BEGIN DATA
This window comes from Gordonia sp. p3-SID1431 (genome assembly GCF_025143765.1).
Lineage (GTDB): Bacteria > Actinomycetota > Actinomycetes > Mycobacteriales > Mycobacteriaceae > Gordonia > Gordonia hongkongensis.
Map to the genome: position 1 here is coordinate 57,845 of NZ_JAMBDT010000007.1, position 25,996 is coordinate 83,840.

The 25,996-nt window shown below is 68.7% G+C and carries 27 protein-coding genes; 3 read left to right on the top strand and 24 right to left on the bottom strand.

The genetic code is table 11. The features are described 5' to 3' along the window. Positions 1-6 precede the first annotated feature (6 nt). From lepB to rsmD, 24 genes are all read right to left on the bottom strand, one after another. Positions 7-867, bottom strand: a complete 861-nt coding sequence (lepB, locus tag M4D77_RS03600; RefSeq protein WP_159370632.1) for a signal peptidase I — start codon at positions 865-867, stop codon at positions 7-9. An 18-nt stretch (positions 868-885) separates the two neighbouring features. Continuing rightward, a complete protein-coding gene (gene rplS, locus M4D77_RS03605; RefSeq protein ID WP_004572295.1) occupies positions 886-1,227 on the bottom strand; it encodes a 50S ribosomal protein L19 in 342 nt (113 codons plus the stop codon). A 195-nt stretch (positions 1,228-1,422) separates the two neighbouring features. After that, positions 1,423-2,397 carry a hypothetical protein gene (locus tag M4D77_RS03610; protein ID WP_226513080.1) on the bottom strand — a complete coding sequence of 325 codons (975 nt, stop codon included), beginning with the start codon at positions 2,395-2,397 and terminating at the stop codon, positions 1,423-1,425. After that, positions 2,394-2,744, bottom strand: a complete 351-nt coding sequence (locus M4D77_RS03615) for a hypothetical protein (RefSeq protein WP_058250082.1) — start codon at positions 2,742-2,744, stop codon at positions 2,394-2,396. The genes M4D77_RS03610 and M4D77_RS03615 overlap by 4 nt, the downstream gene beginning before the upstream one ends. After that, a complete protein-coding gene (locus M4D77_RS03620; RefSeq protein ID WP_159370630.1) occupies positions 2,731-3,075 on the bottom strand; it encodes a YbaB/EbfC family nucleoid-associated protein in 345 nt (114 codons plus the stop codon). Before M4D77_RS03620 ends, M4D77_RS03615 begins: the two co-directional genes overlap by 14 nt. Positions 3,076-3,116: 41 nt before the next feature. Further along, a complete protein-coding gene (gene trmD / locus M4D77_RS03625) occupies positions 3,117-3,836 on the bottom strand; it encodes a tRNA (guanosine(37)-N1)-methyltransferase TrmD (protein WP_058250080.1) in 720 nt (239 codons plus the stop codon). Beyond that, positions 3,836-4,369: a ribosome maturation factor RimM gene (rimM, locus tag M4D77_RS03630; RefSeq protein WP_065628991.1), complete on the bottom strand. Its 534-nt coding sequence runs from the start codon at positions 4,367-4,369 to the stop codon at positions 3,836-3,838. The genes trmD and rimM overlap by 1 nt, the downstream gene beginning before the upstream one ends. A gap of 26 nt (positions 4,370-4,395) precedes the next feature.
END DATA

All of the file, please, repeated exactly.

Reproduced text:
This window comes from Gordonia sp. p3-SID1431 (genome assembly GCF_025143765.1).
Lineage (GTDB): Bacteria > Actinomycetota > Actinomycetes > Mycobacteriales > Mycobacteriaceae > Gordonia > Gordonia hongkongensis.
Map to the genome: position 1 here is coordinate 57,845 of NZ_JAMBDT010000007.1, position 25,996 is coordinate 83,840.

The 25,996-nt window shown below is 68.7% G+C and carries 27 protein-coding genes; 3 read left to right on the top strand and 24 right to left on the bottom strand.

The genetic code is table 11. The features are described 5' to 3' along the window. Positions 1-6 precede the first annotated feature (6 nt). From lepB to rsmD, 24 genes are all read right to left on the bottom strand, one after another. Positions 7-867, bottom strand: a complete 861-nt coding sequence (lepB, locus tag M4D77_RS03600; RefSeq protein WP_159370632.1) for a signal peptidase I — start codon at positions 865-867, stop codon at positions 7-9. An 18-nt stretch (positions 868-885) separates the two neighbouring features. Continuing rightward, a complete protein-coding gene (gene rplS, locus M4D77_RS03605; RefSeq protein ID WP_004572295.1) occupies positions 886-1,227 on the bottom strand; it encodes a 50S ribosomal protein L19 in 342 nt (113 codons plus the stop codon). A 195-nt stretch (positions 1,228-1,422) separates the two neighbouring features. After that, positions 1,423-2,397 carry a hypothetical protein gene (locus tag M4D77_RS03610; protein ID WP_226513080.1) on the bottom strand — a complete coding sequence of 325 codons (975 nt, stop codon included), beginning with the start codon at positions 2,395-2,397 and terminating at the stop codon, positions 1,423-1,425. After that, positions 2,394-2,744, bottom strand: a complete 351-nt coding sequence (locus M4D77_RS03615) for a hypothetical protein (RefSeq protein WP_058250082.1) — start codon at positions 2,742-2,744, stop codon at positions 2,394-2,396. The genes M4D77_RS03610 and M4D77_RS03615 overlap by 4 nt, the downstream gene beginning before the upstream one ends. After that, a complete protein-coding gene (locus M4D77_RS03620; RefSeq protein ID WP_159370630.1) occupies positions 2,731-3,075 on the bottom strand; it encodes a YbaB/EbfC family nucleoid-associated protein in 345 nt (114 codons plus the stop codon). Before M4D77_RS03620 ends, M4D77_RS03615 begins: the two co-directional genes overlap by 14 nt. Positions 3,076-3,116: 41 nt before the next feature. Further along, a complete protein-coding gene (gene trmD / locus M4D77_RS03625) occupies positions 3,117-3,836 on the bottom strand; it encodes a tRNA (guanosine(37)-N1)-methyltransferase TrmD (protein WP_058250080.1) in 720 nt (239 codons plus the stop codon). Beyond that, positions 3,836-4,369: a ribosome maturation factor RimM gene (rimM, locus tag M4D77_RS03630; RefSeq protein WP_065628991.1), complete on the bottom strand. Its 534-nt coding sequence runs from the start codon at positions 4,367-4,369 to the stop codon at positions 3,836-3,838. The genes trmD and rimM overlap by 1 nt, the downstream gene beginning before the upstream one ends. A gap of 26 nt (positions 4,370-4,395) precedes the next feature.